After a drill bit has been welded and the door assembly moved to the right so that the door assembly is in place on rails 11 the turntable is rotated 180° so that door 14 is brought to the vacuum chamber and door 6 takes the position previously held by door 14. Door 14 is slid to the left so that the fixture and the parts which have been assembled at the loading station are moved into the chamber. The chamber is sealed and pumped down by means of the vacuum pump system 54. When a suitable pressure, approximately 50 microns, is achieved within the vacuum chamber, the welding process under the control of the computer takes place. The position of each of the three seams to be welded with respect to a reference is determined at two points along each seam by scanning the seams at these two points with the electron beam and placing the position information in computer memory. One of these points is at the bottom of the seam and is found by holding the beam fixed toward the center and rotating the fixture. Inasmuch as the plane of the seam is on a diameter at the bottom and since the scanning seam is directed radially, a line which lies in the plane of the joint is determined. The second point near the top of the seam is found by scanning the seam at this level while moving the gun horizontally by means of the motor 50 driving cross slide ball screw 49 while maintaining the angular position of the fixture found in determining the first point.
The welding program will then be initiated under control of the computer, the first seam welded in accordance with a predetermined weld schedule the beam turned off and the gun rotated to the second seam to be welded, the second seam welded and the part moved to the third seam and welded. During this welding period, the parts which have previously been welded are removed at the load and unload position of the turntable and a new set of three segments is positioned, sized and clamped on the fixture in preparation for welding.
FIG. 2 illustrates a typical segment from which the drill bit is constructed. Each segment is forged, to the approximate shape shown, of a suitable alloy steel; for example, AISI 8620, which contains .20 carbon, .80 manganese MN, .035 phospor P, .040 sulfur S maximum, .27 silicon SI, .55 nickel NI, .50 chromium CR, .20 molybdenum MO. The forging for each segment is fashioned with a section 19 which will form the shank of the three segment assembly, the bit leg 20 and what is commonly termed the shirttail 21. Two planes 23 and 24 are machined to provide surfaces at 120° from one another which will be in abutment with like machined surfaces on adjacent segments in the complete assembly of the three segments which form the drill bit and it is these surfaces which are welded together by the electron beam welding process. Each segment is also machined at the inner shirttail area to provide a journal for supporting the cutter 22 and its associated bearings. A short cylindrical recess is machined at the bottom and one end of the shank of each segment. This recess 25 is used to locate the segments properly when they are placed in the fixture prior to sizing and clamping of the drill bit segments in preparation for welding.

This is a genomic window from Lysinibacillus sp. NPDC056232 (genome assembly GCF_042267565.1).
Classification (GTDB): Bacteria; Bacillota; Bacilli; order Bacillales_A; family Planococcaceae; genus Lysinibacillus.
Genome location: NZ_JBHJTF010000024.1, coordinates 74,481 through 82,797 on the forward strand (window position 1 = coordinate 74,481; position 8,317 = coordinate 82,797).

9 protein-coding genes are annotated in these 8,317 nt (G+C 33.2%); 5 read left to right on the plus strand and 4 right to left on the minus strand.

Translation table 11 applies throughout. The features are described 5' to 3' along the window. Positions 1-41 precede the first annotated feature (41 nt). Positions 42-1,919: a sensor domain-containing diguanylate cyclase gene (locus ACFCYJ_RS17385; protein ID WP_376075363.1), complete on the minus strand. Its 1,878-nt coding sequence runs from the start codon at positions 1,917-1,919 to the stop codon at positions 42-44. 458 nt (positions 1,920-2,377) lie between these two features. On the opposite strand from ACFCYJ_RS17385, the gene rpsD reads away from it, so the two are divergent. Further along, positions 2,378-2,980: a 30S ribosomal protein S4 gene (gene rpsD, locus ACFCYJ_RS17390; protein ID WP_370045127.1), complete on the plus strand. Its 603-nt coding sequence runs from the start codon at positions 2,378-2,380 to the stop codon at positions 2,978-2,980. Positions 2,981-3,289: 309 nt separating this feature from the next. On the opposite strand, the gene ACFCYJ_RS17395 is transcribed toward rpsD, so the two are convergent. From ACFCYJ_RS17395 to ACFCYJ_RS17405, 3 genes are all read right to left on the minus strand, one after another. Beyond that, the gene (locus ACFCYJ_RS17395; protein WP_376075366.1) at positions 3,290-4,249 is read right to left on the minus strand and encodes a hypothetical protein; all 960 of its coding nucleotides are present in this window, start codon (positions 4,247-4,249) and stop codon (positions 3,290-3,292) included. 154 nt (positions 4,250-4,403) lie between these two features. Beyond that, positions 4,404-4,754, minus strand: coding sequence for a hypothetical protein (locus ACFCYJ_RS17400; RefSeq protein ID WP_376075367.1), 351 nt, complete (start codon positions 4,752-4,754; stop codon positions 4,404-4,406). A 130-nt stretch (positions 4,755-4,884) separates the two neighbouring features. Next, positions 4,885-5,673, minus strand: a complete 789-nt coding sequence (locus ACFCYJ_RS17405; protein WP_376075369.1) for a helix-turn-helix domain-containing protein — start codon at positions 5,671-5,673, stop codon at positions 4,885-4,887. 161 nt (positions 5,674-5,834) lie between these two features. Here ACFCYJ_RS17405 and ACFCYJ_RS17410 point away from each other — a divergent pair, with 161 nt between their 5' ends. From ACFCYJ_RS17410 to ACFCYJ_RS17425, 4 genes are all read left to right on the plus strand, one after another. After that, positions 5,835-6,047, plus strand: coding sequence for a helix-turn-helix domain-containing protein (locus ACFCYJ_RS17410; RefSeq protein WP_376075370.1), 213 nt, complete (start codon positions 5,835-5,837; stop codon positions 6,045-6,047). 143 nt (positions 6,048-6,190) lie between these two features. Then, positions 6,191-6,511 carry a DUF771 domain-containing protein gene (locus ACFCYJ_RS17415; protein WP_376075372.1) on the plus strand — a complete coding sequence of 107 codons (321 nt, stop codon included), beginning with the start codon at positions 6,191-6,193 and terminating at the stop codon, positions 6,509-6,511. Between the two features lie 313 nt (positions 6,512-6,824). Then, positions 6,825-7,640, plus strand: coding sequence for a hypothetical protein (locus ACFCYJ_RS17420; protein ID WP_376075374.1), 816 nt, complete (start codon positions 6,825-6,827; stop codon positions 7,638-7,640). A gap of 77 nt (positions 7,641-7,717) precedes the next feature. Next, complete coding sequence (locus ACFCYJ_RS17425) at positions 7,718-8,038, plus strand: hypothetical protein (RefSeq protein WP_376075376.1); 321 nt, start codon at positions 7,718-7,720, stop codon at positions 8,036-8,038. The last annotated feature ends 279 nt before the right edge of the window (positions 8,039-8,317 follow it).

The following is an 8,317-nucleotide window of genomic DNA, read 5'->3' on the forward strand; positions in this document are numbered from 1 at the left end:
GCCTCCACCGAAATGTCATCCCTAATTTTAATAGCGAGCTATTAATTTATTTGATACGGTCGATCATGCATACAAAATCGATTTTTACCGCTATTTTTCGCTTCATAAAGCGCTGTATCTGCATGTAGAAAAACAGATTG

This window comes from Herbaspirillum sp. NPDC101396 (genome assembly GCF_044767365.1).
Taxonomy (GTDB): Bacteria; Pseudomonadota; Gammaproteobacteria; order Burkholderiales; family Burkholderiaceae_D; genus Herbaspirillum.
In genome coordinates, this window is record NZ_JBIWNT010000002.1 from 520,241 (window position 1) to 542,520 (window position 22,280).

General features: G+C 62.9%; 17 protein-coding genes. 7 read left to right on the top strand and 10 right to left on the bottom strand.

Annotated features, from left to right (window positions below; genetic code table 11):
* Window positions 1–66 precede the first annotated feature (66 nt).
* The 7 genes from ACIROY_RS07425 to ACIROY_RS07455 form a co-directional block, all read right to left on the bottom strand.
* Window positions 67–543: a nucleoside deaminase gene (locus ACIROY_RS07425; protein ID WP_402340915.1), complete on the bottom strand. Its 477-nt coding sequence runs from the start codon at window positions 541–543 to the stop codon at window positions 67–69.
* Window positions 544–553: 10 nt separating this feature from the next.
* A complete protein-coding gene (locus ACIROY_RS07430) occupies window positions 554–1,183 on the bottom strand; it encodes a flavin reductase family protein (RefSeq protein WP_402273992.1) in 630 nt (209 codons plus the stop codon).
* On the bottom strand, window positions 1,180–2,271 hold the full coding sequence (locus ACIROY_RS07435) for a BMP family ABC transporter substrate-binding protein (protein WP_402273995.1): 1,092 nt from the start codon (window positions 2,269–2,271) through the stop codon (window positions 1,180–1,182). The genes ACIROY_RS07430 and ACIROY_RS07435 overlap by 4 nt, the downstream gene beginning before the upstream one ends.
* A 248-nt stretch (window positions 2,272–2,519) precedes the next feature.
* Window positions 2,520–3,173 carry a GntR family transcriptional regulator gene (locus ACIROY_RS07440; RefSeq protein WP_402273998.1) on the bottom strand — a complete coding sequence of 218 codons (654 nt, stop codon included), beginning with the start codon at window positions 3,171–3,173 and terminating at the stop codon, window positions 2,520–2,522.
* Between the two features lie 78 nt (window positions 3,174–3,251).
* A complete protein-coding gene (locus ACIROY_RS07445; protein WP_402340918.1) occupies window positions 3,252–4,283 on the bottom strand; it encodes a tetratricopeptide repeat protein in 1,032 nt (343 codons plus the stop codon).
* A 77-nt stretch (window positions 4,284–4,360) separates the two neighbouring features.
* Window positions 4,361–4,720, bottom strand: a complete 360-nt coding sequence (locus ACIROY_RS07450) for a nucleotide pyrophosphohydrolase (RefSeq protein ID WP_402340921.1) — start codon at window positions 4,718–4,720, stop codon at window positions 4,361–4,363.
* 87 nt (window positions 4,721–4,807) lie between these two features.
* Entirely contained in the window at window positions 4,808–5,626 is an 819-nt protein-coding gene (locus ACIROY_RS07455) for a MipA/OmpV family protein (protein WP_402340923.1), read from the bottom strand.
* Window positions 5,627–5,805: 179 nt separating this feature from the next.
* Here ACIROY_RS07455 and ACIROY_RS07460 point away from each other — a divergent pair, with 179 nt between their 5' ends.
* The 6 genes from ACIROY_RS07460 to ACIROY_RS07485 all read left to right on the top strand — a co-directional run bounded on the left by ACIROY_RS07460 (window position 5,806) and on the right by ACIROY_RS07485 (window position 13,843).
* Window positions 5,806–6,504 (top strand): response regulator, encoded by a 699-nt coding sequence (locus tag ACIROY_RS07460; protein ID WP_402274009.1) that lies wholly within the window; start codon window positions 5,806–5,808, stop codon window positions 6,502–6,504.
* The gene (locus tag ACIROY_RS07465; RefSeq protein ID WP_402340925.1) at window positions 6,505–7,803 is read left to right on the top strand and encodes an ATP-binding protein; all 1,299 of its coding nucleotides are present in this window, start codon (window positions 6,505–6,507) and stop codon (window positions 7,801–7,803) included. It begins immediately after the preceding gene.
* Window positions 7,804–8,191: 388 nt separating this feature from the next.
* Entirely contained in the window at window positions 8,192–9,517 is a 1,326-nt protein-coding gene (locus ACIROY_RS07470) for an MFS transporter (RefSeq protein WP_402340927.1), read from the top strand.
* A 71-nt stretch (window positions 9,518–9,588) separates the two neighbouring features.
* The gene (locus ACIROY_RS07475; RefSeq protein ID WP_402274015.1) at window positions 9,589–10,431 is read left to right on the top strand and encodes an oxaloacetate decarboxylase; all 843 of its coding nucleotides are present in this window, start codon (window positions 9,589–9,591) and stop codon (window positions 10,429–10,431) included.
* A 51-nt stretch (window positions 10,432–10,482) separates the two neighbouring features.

FIG. 3 is a side view and elevation of the tooling utilized to locate, size, and clamp the parts in preparation for welding. The tooling comprises a three jaw chuck, which has been modified by the addition of special spring jaws 30 which are mounted on the standard soft jaws of the chuck, which is mounted on the fixture which is part of the door assembly. A registration plate 27 is centered and fastened to the chuck. Plate 27 is fitted with three pins 28 which are placed symmetrically about the center at 120° from each other and at a radial distance depending upon the size of the drill bit to be welded. The spring loaded jaws assembly 30 is comprised of a hard surfaced jaw 31 which takes reaction through relatively high rate bellville springs 32 in series with slow rate helical spring 33 against the inner annular recess in body 34 into which the spring 33 is installed.